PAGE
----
If you look at the molecular structure of the plant/tea, it is similar to prednisone, which is a steroid used for inflammatory conditions (it’s very powerful but has nasty long term side effects). I’m not sure if that’s why the tea is known to be anti-inflammatory or if there are other factors. I remember a chemist friend and I talking about this and he showed me the structures.

Try whole egg protein. It is pretty close to whey in profile and much easier on the gut.

Take your probiotic at NIGHT before bed AND take it with some soluble FIBER (pre-biotic), which should help the probiotic do what it needs to do.
Keep us updated.[/quote]

Thanks for the excellent advice Ponce!

I’ve read up about a lot of this and it all seems to correspond. What I do not get though is that I’m able to eat a handful of nuts daily and not have any issues while I cannot even keep plain bread, crackers or liquid nutrition in.

I will certainly look into getting that tea. I know what prednisone can do to someone and I do not want to experience that ever.

The procedure I’m scheduled for is a simple gastroscopy, camera down my throat to see what my stomach looks like, hopefully the doc can gather enough info from it to get me a good treatment plan.

About the pre-biotic. can you give a few examples of good sources? Again thanks for the solid write-up.[/quote]

In addition to the above advice, I would honestly suggest an intermittent fasting approach. Many of you know I have recently embarked on such a diet lifestyle. This is not me trying to get everybody on the IF bandwagon. Since your digestive system has to be minimally stressed, fasting is a great way for it to recuperate. While you are fasting, your digestive system will have an opportunity to repair.

Here’s two good articles:

http://goldberg.getwebspace.com/inflammatory.html

[quote]forbes wrote:
Here’s two good articles:

http://goldberg.getwebspace.com/inflammatory.html

http://www.ehow.com/how_5685117_cure-ulcerative-colitis-through-fasting.html[/quote]

Very interesting information… I think the step wouldn’t even be that big for me since I can hardly stomach anymore than soup right now. I’m going to see if there is an experienced physician in my area who can guide me on this.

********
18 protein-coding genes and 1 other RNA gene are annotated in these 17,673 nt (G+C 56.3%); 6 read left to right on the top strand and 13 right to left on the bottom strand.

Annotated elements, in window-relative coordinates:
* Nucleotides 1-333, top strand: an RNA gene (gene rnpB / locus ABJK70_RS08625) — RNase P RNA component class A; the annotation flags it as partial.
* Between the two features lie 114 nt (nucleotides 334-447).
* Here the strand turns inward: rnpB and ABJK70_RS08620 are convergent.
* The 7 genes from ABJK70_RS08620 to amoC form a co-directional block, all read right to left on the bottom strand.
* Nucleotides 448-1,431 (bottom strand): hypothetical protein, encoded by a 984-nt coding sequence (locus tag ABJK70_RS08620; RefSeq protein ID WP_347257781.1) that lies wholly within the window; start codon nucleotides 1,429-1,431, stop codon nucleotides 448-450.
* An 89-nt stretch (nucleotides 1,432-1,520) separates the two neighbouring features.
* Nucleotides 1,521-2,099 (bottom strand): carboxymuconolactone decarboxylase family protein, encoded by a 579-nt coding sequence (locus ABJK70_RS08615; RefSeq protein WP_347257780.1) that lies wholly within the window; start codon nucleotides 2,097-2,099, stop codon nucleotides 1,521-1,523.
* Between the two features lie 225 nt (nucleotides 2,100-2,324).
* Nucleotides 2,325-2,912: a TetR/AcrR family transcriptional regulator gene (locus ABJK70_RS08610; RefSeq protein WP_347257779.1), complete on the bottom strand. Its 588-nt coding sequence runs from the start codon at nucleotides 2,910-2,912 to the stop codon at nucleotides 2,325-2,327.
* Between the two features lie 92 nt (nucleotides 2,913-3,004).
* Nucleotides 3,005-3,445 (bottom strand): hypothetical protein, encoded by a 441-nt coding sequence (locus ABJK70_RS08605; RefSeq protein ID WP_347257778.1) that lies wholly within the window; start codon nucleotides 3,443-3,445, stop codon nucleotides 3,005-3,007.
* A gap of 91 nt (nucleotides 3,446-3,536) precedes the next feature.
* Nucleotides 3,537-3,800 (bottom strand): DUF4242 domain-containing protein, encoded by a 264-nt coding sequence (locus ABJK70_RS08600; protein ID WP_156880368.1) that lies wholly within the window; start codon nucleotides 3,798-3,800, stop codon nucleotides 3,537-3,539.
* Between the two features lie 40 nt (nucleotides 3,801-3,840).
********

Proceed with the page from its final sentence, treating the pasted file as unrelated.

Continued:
[quote]pradaboy wrote:

[quote]forbes wrote:
Here’s two good articles:

http://goldberg.getwebspace.com/inflammatory.html

http://www.ehow.com/how_5685117_cure-ulcerative-colitis-through-fasting.html[/quote]

Very interesting information… I think the step wouldn’t even be that big for me since I can hardly stomach anymore than soup right now. I’m going to see if there is an experienced physician in my area who can guide me on this.[/quote]

Well I hope you do find someone who is experienced with it. I had digestive problems (though definitely not to the same extent as you, as I don’t have ulcerative colitis, but my dad did). Anyways, fasting has helped my digestive problems and they are almost non existent.

Nice avatar btw :wink:

[quote]pradaboy wrote:

[quote]PonceDeLeon wrote:
I know some people with UC and Crohn’s. Horrible diseases and very debilitating. I’ve done a lot of reading on them and have experience observing those people and how they manage their disease.

Stay away from ORAL anti-biotics. They will make you flare up within 24-48 hours.

I’m not sure if IV-administered anti-biotics cause the same problem with gut flora (eliminating healthy flora). If the IV version does NOT have this issue, and your doc recommends it for use (only for an infection, I mean), then make sure you only take the IV version.

Casein is a hard protein to digest. So is whey. Stay away from dairy.

Your gut needs to be under minimal stress:

-Avoid nuts.
-Avoid high amounts of fat (since fish oil is anti-inflammatory, try restricting your fat intake to mostly fish oil).
-Avoid high amounts of INSOLUBLE fiber (plant based, so greens or skins of fruits). SOLUBLE fiber should help you (inulin, acacia, psyllium husk). Yes, keep away from salads for now.
-Avoid pungent or spicy foods (mustard, spicy peppers).
-Avoid SEEDS.
-Avoid coffee and alcohol. Both are highly acidic and can damage/irritate your gut lining.

As a general rule, avoid sauces. They tend to be high fat or be very complex in preparation, incorporating many herbs/spices whose cumulative effect on your gut could be very bad.

What is the medical procedure you’re scheduled for? If it’s invasive (and especially if it’s surgery), stop fish oil about 3-4 days before the procedure. Fish oil thins the blood so there is a risk that you will bleed more.

One tea you should be drinking daily is cuachalalate. The plant is only found in Mexico I believe, but its active ingredient is anti-inflammatory, anti-ulcer. See if you can find it there. It comes in tea bags but you can also buy the bark (preferred) and boil a large piece in 1 L of water. Store in fridge and drink 4-5 glasses a day.

If you look at the molecular structure of the plant/tea, it is similar to prednisone, which is a steroid used for inflammatory conditions (it’s very powerful but has nasty long term side effects). I’m not sure if that’s why the tea is known to be anti-inflammatory or if there are other factors. I remember a chemist friend and I talking about this and he showed me the structures.